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Climate change in China - statistics & facts

The global carbon dioxide emissions per capita had generally increased from 4.16 metric tons to 4.7 metric tons in 2019, with fluctuations in between. Along with other greenhouse gases such as carbon dioxide and nitrous oxide, scientists reported an increase in surface temperature of the planet at around 0.9 Celsius degrees warmer in 2020 than the average in the twentieth century. While some countries experienced increasingly warm weather, the climate in some other countries became more extreme, with example in terms of higher frequency of natural catastrophes. The Americas and Asia were the continents that bore 88 percent of the economic damage caused by natural disasters in 2020.

China is the largest emitter of CO2

Since the last decade when China surpassed the United States as the largest carbon dioxide emitter in the world, the emission of China continued to surge, exceeding ten billion metric tons in 2019. However, when it comes to emission per capita, countries like Qatar and the United Arab Emirates ranked top on the list, at over twice or even thrice that of China. As a developing country, China was excluded in a few binding international agreements regarding the reduction of carbon emission, such as the famous Kyoto protocol. But with Chinese citizens also starting to experience environmental degradation and hence a growing concern over the quality of the environment in China, the Chinese government had introduced policy instruments to cope with the issue. For instance, in the "Made in China 2025" strategic plan, China planned to reduce the carbon emission intensity by 22 percent by 2020 and 40 percent by 2025, along with other parameters such as water usage and industrial energy intensity.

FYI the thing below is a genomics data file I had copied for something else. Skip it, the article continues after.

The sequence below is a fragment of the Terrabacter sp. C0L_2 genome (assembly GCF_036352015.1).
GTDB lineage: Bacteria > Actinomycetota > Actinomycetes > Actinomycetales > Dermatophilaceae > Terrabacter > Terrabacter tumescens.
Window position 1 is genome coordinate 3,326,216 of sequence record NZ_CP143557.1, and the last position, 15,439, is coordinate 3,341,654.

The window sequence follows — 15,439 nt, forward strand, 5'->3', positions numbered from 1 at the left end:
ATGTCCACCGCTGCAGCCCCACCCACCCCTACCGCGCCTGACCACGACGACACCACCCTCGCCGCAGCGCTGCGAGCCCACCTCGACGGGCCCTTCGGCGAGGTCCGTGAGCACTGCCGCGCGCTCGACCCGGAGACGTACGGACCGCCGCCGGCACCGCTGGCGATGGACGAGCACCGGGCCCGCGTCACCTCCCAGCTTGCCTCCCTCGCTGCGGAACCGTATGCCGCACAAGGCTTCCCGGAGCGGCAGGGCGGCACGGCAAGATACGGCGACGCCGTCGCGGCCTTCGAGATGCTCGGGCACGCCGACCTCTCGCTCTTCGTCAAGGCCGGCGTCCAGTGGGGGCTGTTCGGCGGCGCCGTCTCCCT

Decreasing trend in other emissions

Aside from growth in carbon dioxide emission, emission of sulfur dioxide, nitrogen oxide as well as soot (dust) in China had decreased in the last few years. Sulphur dioxide emission in China peaked around 2005 to 2006 at around 25 million tons nationwide, which had been gradually decreasing until finally fall under nine million tons in 2017. Similar trends were observed for nitrogen oxide and soot emission in China.


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